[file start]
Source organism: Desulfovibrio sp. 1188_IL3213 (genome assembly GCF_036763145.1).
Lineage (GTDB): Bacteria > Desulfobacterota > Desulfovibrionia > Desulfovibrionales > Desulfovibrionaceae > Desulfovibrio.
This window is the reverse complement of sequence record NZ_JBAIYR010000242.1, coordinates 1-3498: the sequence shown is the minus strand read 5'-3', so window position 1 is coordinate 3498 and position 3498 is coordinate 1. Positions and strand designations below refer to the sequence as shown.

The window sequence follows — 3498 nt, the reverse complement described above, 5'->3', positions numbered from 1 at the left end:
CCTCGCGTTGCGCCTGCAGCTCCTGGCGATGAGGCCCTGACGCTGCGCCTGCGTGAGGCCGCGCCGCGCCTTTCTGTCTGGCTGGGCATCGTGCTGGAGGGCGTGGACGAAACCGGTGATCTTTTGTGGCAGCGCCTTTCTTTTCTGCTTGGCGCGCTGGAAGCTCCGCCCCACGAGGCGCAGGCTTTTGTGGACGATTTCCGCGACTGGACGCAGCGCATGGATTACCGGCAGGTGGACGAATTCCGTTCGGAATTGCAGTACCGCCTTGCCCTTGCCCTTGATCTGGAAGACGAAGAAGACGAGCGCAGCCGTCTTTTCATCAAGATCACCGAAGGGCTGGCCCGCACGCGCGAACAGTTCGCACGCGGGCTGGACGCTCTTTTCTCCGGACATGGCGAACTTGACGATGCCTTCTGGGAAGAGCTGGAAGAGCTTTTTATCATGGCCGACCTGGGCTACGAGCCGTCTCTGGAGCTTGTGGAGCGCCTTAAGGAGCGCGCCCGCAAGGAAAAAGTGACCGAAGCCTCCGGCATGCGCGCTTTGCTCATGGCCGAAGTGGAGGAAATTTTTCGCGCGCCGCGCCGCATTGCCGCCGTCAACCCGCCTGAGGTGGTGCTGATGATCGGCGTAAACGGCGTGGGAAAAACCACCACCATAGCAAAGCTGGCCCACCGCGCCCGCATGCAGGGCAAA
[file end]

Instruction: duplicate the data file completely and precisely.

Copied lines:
Source organism: Desulfovibrio sp. 1188_IL3213 (genome assembly GCF_036763145.1).
Lineage (GTDB): Bacteria > Desulfobacterota > Desulfovibrionia > Desulfovibrionales > Desulfovibrionaceae > Desulfovibrio.
This window is the reverse complement of sequence record NZ_JBAIYR010000242.1, coordinates 1-3498: the sequence shown is the minus strand read 5'-3', so window position 1 is coordinate 3498 and position 3498 is coordinate 1. Positions and strand designations below refer to the sequence as shown.

The window sequence follows — 3498 nt, the reverse complement described above, 5'->3', positions numbered from 1 at the left end:
CCTCGCGTTGCGCCTGCAGCTCCTGGCGATGAGGCCCTGACGCTGCGCCTGCGTGAGGCCGCGCCGCGCCTTTCTGTCTGGCTGGGCATCGTGCTGGAGGGCGTGGACGAAACCGGTGATCTTTTGTGGCAGCGCCTTTCTTTTCTGCTTGGCGCGCTGGAAGCTCCGCCCCACGAGGCGCAGGCTTTTGTGGACGATTTCCGCGACTGGACGCAGCGCATGGATTACCGGCAGGTGGACGAATTCCGTTCGGAATTGCAGTACCGCCTTGCCCTTGCCCTTGATCTGGAAGACGAAGAAGACGAGCGCAGCCGTCTTTTCATCAAGATCACCGAAGGGCTGGCCCGCACGCGCGAACAGTTCGCACGCGGGCTGGACGCTCTTTTCTCCGGACATGGCGAACTTGACGATGCCTTCTGGGAAGAGCTGGAAGAGCTTTTTATCATGGCCGACCTGGGCTACGAGCCGTCTCTGGAGCTTGTGGAGCGCCTTAAGGAGCGCGCCCGCAAGGAAAAAGTGACCGAAGCCTCCGGCATGCGCGCTTTGCTCATGGCCGAAGTGGAGGAAATTTTTCGCGCGCCGCGCCGCATTGCCGCCGTCAACCCGCCTGAGGTGGTGCTGATGATCGGCGTAAACGGCGTGGGAAAAACCACCACCATAGCAAAGCTGGCCCACCGCGCCCGCATGCAGGGCAAA